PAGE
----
Public health advocates have been experimenting with including this kind of information. The fast food menu labeled with calories and the number of miles to walk to burn those calories appeared the most effective in influencing the selection of lower calorie meals.

Now exercise alone may have a small effect, and that small effect can make a big difference on a population scale. A 1% decrease in BMI nationwide might prevent millions of cases of diabetes and heart disease and thousands of cases of cancer.

But why don’t we lose more weight from exercise? It may be because we’re just not doing it enough. The small magnitude of weight loss observed from the majority of exercise interventions may be primarily due to low doses of prescribed exercise. People tend to overestimate how many calories are burned by physical activity. For example, there’s this myth that a bout of sexual activity burns a few hundred calories, so hey, you could get a side of fries with that. But if you actually hook people up and measure energy expenditure during the act, and your study subjects don’t get too tangled up with all the wires and hoses, though it may be nearly the metabolic equivalent of calisthenics, given that the average bout of sexual activity only lasts about 6 minutes, a young man might expend approximately 21 calories during sexual intercourse.

Of course, he would have spent roughly one third of that just lying around watching TV, just basal metabolism, so the incremental benefit is plausibly on the order of 14 calories. So maybe we could have one fry with that.

Turning now to a story about brown adipose tissue. What you may ask is that? Well – it’s a unique organ in the body that burns fat to create heat, improving temperature regulation in infants and weight loss in adults.

During World War I, it was discovered that many of the chemicals for the new explosives they were working on had toxic, or even lethal, effects on the workers in the munitions factories. Chemicals such as dinitrophenol, or DNP. It boosts metabolism so much, workers were found somewhere along the road after work, covered in sweat, with a temperature of 106º Fahrenheit, or even 109º before they died. And then even after death, their temperatures kept going up, like a total body meltdown. But at subacute doses, workers claimed to have grown thin to a notable extent after several months working with the chemical.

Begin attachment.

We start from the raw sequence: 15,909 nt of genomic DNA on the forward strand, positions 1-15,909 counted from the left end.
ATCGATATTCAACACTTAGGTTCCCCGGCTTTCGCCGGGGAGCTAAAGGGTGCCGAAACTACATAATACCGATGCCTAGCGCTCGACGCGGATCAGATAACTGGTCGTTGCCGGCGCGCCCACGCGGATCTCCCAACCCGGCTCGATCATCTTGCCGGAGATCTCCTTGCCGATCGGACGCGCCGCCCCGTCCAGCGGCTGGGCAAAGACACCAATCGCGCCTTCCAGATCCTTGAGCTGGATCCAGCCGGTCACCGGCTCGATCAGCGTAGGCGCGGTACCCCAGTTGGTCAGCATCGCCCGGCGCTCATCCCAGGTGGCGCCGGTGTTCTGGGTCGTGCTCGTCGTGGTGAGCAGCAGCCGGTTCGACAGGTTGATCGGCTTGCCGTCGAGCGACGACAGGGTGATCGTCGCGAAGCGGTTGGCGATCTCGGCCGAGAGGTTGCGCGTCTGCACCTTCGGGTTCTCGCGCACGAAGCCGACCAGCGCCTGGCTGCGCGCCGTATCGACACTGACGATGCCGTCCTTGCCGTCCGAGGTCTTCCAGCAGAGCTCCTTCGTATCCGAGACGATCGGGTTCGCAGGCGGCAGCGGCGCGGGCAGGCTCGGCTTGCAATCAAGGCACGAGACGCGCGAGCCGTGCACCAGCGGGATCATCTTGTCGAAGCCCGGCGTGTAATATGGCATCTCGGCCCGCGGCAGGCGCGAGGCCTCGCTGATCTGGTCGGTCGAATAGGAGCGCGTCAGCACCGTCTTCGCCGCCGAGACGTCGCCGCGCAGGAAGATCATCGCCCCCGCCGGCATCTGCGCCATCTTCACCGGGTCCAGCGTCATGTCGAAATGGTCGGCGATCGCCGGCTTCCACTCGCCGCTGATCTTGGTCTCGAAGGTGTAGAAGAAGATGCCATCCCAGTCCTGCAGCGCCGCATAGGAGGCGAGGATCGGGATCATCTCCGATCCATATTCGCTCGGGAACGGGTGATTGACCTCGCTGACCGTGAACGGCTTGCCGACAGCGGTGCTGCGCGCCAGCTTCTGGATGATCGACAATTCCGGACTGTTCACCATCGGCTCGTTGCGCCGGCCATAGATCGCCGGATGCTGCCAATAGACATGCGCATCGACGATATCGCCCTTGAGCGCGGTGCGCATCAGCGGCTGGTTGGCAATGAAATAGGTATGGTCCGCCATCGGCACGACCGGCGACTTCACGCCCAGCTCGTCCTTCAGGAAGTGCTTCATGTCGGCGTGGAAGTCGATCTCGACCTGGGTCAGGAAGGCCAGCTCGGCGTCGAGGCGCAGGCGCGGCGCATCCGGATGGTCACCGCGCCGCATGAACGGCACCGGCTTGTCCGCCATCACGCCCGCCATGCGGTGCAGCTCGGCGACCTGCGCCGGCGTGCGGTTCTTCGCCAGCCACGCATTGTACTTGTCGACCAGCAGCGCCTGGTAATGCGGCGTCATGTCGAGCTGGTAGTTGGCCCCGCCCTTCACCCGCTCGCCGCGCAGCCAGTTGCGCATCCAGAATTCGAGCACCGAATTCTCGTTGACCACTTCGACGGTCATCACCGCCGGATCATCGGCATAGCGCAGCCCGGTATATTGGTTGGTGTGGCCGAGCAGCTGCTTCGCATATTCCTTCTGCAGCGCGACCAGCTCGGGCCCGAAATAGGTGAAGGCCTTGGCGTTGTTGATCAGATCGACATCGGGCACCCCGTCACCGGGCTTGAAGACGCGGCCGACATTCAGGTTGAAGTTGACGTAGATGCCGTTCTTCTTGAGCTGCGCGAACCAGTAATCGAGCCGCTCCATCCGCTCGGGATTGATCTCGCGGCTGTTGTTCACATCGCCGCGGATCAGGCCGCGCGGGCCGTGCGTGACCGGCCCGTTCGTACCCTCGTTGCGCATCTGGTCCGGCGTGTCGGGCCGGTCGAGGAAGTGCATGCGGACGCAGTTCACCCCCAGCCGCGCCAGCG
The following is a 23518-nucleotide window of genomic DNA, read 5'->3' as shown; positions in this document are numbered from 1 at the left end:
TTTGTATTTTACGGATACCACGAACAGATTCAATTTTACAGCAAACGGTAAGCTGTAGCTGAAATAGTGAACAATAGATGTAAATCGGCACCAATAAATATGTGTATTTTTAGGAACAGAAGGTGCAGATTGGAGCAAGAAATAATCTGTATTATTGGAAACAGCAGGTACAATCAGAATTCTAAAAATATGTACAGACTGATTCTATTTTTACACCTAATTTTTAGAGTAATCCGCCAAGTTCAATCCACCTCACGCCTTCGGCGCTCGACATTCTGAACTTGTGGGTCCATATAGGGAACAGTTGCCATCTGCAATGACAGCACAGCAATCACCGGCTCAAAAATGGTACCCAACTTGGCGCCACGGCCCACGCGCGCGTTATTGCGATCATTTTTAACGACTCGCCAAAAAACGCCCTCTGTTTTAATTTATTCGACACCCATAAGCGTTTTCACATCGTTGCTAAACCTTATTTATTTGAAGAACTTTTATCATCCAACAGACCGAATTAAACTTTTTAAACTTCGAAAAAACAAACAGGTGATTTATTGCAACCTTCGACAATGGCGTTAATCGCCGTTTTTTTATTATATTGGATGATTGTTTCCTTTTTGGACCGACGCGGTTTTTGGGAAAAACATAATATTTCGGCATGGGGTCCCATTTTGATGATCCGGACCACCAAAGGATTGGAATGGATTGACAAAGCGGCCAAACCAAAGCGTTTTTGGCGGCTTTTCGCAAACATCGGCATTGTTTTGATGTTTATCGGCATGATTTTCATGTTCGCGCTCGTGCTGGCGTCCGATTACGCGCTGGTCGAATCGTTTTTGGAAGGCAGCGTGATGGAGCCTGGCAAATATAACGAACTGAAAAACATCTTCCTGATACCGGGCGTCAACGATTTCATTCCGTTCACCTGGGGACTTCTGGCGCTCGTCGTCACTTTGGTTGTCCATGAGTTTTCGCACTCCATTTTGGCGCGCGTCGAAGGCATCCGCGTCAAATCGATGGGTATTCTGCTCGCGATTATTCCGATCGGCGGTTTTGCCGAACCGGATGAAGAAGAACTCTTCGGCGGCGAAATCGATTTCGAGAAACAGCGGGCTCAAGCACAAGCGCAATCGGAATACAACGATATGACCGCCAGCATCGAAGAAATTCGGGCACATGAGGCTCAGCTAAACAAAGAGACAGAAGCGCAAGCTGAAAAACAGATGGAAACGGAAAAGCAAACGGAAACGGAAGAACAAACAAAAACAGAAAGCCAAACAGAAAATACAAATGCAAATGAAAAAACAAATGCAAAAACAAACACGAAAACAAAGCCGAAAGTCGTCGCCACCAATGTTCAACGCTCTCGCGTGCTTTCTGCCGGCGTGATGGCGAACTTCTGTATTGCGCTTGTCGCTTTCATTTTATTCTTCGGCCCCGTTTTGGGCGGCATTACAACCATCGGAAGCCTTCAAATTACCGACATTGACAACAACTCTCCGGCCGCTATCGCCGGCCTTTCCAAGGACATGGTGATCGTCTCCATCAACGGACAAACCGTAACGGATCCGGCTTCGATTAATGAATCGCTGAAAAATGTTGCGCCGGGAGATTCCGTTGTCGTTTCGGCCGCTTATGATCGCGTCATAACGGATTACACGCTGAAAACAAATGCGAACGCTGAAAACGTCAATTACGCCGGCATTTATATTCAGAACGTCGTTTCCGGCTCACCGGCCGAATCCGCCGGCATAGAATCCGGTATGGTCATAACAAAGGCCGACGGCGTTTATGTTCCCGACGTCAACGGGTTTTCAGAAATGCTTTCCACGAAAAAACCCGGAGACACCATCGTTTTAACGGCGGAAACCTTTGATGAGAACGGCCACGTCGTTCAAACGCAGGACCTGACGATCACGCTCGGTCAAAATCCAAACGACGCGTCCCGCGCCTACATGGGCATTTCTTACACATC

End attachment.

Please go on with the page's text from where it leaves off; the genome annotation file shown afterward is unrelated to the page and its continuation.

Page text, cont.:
That got some Stanford pharmacologists excited about the “promising metabolic applications” of DNP. One dose and our resting metabolic rate jumps up 30%—an actual fat-burning drug. People started losing weight with no apparent side effects as a result of their weight-reducing treatment. On the contrary, they felt great – until thousands of people started going blind and users started dropping dead from hyperpyrexia, fatal fever from the heat created by the burning fat. Of course, it continued to be sold. “Here, at last, is a weight-reducing remedy that will bring you a figure men admire and women envy, without danger to your health or change in your regular mode of living. No diet, no exercise!” It did work, but the therapeutic index was razor thin—a razor thin difference between the effective dose and the deadly dose. It was not until thousands suffered irreversible harm that it got pulled from the market. Until, of course, it was brought back by the internet for those dying to be thin.